We construct and analyze a model of a highly polygenic complex disease at evolutionary equilibrium under mutation- selection-drift balance. In our model, disease arises due to a global epistasis among mutations which act additively on the liability scale (i.e. a liability threshold model). Selection occurs at the level of the disease phenotype, while selection coefficients experienced by individual loci arise as dynamic variables of the system. We show that in fact, so long as the disease is sufficiently polygenic, the selection coefficients of individual loci are insensitive to the fitness cost of the disease, and instead depend on the distribution of effect sizes and the degree of mutational bias toward increased disease liability. This result is robust to the assumption of a strict liability threshold, and also holds in the presence of some forms of pleiotropy. We also show that the results of genome wide association studies appear to be qualitatively inconsistent with mutation-selection-drift equilibrium, assuming modern prevalence and fitness cost of disease, but that pleiotropy and/or very recent environmental change can potentially explain these inconsistencies.
Intra-patient evolutionary dynamics of HIV drug resistance evolution in time and space
A.F. Feder1, Z. Ambrose2, R.W. Shafer1, S-Y. Rhee1, S. Holmes1, J. Hermisson3, P.S. Pennings4, D.A. Petrov1.
1) Stanford University, Stanford, CA; 2) University of Pittsburgh, Pittsburgh, PA; 3) University of Vienna, Vienna, Austria; 4) San Francisco State University, San Francisco, CA
At the beginning of the HIV epidemic, drug resistance to treatment evolved quickly and predictably across all patients. Now we treat HIV with combination therapies of three drugs so any single HIV mutation is insufficient for viral replication. The rate of drug resistance evolution has plummeted in response. Despite these advances, a minority of viral populations become resistant nonetheless. Why and how do certain populations overcome efficacious combination therapy? In answer to the first question, we analyze how the mode of drug resistance evolution changed within patients throughout the epidemic using historical HIV sequences. We find evolution has shifted from multiple origins of drug resistance (“soft sweeps”) to single origins (“hard sweeps”) as treatments have improved. This observation suggests that while drug resistance was once inevitable, now patients that fail combination therapy are merely unlucky, and not predestined to fail due to factors like poor adherence. However, questions remain about how hard sweeps of drug resistance can occur at all under combination therapy. Theory suggests that spatial structure of the intra-patient population drive multidrug resistance through creating pockets of spatial monotherapy whereby mutations can be acquired sequentially instead of simultaneously (Moreno-Gamez et al., 2015). However within-body population structure remains unknown. To bridge this gap, I analyze Simian-HIV-infected macaques sampled spatially and temporally during drug resistance evolution. We observe that populations from different organs (gut, plasma, lymph node, vagina) within the same macaque can be significantly different although the magnitude of the difference varies through time as drug resistance emerges. From these data, we quantify the population genetic parameters of the intra-patient environment to aid modeling efforts such as the spatial-monotherapy work. Notably, we develop a new ABC framework for estimation in adapting populations that can estimate migration rates much larger than those possible to estimate from tracking neutral alleles. This represents the first quantitative description (to our knowledge) of the within-patient spatial structure of HIV that accounts for adaptation.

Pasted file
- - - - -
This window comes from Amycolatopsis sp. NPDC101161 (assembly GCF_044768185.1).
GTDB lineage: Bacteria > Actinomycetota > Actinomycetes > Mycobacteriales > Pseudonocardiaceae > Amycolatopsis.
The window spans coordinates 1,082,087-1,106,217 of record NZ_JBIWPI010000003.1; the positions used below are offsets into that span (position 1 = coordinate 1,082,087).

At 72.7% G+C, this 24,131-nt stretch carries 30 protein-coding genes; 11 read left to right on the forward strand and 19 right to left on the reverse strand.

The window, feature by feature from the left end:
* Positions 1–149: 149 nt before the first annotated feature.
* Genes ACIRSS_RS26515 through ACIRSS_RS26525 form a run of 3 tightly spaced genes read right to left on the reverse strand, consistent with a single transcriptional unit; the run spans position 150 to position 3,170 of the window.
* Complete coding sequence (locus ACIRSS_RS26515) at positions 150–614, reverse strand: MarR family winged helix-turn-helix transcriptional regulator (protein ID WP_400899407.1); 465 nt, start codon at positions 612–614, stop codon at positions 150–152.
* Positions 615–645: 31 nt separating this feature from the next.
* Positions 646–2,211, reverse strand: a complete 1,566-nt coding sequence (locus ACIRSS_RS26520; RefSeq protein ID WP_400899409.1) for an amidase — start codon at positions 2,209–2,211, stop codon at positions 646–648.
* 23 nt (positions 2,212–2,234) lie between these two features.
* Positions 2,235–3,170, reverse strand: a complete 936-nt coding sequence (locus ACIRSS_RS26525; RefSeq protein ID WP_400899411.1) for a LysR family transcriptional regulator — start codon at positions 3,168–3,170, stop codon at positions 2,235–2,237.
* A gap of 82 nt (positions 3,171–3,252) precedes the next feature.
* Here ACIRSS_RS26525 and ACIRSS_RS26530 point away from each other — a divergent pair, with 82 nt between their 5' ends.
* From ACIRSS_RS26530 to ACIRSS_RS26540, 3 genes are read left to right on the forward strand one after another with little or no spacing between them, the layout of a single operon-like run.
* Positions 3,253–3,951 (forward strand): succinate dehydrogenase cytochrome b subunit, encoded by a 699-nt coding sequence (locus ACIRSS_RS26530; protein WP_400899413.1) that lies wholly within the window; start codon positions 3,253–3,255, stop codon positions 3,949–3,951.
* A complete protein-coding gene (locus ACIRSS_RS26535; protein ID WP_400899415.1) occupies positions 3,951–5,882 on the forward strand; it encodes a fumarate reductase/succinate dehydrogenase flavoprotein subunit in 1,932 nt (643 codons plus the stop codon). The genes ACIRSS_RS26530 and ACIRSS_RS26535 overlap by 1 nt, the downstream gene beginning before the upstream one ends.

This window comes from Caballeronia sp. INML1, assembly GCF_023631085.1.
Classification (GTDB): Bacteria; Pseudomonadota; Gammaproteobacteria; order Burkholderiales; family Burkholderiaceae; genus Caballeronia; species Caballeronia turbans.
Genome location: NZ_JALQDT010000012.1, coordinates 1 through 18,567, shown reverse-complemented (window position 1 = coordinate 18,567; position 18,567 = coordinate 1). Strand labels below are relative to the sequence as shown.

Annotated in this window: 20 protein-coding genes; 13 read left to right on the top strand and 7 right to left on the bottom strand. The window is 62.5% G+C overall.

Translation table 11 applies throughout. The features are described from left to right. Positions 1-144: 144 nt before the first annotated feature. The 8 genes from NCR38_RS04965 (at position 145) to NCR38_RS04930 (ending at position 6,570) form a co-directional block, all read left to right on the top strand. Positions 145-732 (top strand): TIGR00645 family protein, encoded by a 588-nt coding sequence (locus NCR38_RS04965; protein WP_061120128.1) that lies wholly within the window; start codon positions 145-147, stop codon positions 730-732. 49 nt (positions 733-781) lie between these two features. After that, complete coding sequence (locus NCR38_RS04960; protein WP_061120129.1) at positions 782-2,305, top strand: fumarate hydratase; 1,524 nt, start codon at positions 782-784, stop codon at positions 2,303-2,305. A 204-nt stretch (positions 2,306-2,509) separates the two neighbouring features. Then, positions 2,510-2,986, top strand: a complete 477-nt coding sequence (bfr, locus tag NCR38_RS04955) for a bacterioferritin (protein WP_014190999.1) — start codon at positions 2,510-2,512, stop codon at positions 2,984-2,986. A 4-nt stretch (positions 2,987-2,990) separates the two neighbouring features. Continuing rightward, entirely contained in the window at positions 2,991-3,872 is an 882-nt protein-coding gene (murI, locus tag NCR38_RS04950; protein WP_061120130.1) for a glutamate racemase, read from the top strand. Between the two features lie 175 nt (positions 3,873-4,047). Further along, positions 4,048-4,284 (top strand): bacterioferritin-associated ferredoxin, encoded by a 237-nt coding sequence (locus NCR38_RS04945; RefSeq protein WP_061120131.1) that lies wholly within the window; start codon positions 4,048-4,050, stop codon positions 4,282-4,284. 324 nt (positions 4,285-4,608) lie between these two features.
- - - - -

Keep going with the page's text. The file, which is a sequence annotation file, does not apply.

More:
A mechanistic model of assortative mating in a hybrid population
Amy Goldberg1,2, Noah Rosenberg2
1)Integrative Biology, UC Berkeley, 2)Biology, Stanford University
Mating pairs often exhibit levels of similarity in phenotypic or genotypic traits that differ systematically from the level expected under random mating, produced by assortative mating. For example, in admixed human populations, spouses possess correlated ancestry components suggestive of positive assortative mating on the basis of ancestry. Additionally, assortative mating has been proposed as a mechanism for hybrid and sympatric speciation. Using a two-sex mechanistic admixture model, we devise a model of preferential mating based on source population during hybridization. Under the model, we study the distribution of genetic ancestry on the autosomes and X chromosome for positive and negative assortative assortative mating, allowing migration to the hybrid population to vary between sexes and over time. We demonstrate that, whereas the mean admixture under assortative mating is equivalent to that of a randomly mating population, the variance of admixture generally increases with higher levels of positive assortative mating and decreases with negative assortative mating, analogous to classic theory on assortative mating by single locus genotypes or traits. However, perhaps contrary to previous work, we identify cases in which positive assortment can decrease the variance because mate preferences co-occur in multiple populations—the parental and hybrid populations. The effect of assortative mating is smaller on the X chromosomes than the autosomes because inheritance of the X in males depends only on the mother’s ancestry, not on the mating pair. As the variance of admixture has been used to infer the timing of hybridization and sex-biased admixture, we consider the implications of assortative mating for inferring population history and speciation. Our model provides a framework to quantitatively study assortative mating under flexible scenarios of mating and hybridization over time.